Recession vs. Housing Crisis

By now, you’ve seen it in the headlines.

July marked the 121st consecutive month of economic growth, the longest expansion in U.S. history, according to the National Bureau of Economic Research. 

While this is great news, we all know that what goes up must come down. The economy, much like the housing market, fluctuates. Even though the economic recovery is continuing today, we can’t escape predictions of when the next recession will take place – and many experts are saying it will be soon. 

Recession Predictions

Economic experts are predicting the next recession will take place within the next 18 months, with most believing 2020 will be the year we see the change take place. 

If you were around for the recession of 2008, this might make you nervous about what will happen to home values this time around. Taking a look at the data of the past five recessions, dating back to 1980, we see that home values are not always negatively impacted during a recession.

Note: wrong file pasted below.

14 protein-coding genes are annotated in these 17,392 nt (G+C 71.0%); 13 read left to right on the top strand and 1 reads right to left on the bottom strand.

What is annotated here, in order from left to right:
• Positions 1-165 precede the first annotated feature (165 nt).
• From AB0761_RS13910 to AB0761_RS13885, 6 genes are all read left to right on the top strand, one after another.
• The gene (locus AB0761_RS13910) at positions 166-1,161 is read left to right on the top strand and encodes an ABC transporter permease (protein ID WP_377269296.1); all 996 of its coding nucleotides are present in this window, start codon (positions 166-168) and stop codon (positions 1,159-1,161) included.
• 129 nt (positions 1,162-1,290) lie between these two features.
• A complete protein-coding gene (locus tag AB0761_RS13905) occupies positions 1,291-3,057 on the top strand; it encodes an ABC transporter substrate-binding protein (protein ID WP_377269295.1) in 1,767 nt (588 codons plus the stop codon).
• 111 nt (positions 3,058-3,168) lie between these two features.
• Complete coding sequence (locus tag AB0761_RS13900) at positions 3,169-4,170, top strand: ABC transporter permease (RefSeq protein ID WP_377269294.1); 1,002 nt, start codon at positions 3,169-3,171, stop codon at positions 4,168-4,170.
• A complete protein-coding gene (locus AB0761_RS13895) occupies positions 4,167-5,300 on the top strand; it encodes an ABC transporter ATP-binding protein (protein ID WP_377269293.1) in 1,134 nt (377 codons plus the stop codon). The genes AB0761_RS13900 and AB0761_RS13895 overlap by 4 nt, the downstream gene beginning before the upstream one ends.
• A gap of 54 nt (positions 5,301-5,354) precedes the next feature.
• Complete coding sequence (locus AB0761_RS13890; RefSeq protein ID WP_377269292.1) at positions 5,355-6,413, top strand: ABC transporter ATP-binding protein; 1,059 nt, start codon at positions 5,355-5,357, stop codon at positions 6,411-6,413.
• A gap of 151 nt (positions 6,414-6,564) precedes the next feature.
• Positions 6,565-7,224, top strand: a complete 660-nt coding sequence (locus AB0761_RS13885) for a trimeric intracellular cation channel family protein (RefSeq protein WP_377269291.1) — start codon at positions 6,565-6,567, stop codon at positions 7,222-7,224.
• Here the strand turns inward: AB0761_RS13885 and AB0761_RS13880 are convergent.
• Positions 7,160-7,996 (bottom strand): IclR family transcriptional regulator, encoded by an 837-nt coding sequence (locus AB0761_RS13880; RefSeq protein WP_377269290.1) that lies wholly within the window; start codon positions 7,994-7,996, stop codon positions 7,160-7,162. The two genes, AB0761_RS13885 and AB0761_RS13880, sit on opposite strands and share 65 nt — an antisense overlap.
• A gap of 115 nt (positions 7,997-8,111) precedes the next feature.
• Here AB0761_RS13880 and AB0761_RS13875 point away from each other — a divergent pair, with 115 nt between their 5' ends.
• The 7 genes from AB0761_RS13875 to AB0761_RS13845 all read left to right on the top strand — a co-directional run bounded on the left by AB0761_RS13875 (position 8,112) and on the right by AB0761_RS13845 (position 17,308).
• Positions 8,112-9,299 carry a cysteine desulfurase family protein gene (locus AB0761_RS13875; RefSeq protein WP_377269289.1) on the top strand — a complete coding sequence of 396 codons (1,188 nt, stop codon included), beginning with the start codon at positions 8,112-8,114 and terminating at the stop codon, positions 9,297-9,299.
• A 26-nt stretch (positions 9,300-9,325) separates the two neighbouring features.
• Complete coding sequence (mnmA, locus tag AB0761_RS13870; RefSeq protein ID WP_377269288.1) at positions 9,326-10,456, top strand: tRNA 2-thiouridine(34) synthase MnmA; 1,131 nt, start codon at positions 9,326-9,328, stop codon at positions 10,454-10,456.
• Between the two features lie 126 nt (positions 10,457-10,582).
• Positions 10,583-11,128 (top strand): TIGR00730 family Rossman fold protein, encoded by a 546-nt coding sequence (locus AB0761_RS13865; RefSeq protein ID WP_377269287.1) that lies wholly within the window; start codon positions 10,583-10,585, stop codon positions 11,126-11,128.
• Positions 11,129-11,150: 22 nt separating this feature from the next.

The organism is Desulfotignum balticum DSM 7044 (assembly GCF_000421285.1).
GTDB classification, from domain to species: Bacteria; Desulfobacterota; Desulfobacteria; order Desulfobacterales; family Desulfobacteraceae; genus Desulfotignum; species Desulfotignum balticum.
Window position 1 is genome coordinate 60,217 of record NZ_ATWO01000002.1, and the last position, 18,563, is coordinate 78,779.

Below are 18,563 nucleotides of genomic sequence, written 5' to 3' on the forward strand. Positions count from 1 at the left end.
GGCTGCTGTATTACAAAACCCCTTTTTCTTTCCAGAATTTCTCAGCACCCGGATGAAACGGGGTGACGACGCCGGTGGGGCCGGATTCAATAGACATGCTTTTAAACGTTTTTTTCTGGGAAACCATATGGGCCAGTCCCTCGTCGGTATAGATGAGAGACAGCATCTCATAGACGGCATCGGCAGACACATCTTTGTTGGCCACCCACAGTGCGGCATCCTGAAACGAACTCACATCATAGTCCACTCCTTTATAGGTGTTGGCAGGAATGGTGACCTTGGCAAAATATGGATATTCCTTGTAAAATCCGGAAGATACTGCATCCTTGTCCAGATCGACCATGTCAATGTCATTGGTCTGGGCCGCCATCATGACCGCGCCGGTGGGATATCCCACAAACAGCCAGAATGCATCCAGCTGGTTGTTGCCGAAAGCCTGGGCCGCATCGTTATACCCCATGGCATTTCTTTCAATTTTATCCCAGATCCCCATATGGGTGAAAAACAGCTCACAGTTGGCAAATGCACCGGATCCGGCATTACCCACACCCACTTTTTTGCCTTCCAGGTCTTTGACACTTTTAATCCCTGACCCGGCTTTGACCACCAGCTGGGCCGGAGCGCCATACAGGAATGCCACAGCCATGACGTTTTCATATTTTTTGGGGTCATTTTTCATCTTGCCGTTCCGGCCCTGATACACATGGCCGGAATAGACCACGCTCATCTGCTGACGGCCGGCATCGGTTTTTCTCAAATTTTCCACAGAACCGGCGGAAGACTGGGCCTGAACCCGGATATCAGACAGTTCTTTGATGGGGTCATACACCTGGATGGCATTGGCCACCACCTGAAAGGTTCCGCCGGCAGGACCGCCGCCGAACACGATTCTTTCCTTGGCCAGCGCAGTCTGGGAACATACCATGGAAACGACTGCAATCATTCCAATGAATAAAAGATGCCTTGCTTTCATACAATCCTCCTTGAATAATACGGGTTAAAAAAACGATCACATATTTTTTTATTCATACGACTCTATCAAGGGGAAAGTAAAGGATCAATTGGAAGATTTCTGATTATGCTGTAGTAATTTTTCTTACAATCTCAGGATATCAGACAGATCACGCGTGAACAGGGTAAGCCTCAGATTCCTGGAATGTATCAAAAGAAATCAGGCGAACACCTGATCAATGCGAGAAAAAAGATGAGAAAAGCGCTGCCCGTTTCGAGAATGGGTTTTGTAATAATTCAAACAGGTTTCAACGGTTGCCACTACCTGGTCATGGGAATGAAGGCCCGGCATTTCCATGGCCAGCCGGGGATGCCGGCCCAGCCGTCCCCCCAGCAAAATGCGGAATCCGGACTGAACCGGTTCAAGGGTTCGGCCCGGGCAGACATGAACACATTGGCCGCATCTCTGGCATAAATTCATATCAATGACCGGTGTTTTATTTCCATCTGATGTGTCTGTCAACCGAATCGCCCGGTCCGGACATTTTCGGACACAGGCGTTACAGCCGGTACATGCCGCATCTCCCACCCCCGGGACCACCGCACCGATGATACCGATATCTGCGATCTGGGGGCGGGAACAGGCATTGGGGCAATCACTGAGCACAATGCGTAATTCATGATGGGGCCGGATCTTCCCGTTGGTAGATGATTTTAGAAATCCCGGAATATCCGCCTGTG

How will the next recession impact home values?

In 2008, the Great Recession was fueled by a mortgage crisis. Because of this, home prices dropped 19.7%, a staggering amount. 

However, during the recessions of 1980, 1981, and 2001, home prices went up, as much as 6.6%. The only other year that home prices dropped during a recession was in 1991 – and that was just 1.9%

A Recession does not equal a Housing Crisis

People are remaining confident in the housing market, even with a looming economic slowdown. 

Many different economic factors can trigger a recession. In 2008, it was a mortgage crisis, which, as we know, greatly impacted the housing market. This time around, however, it is unlikely that housing will be a driving force. 

In a survey conducted by Zillow, panelists were asked to select the factors that would most likely contribute to the looming recession. Housing was among the least likely causes, while trade policy, a geopolitical crisis, and a stock market correction were among the top three. 


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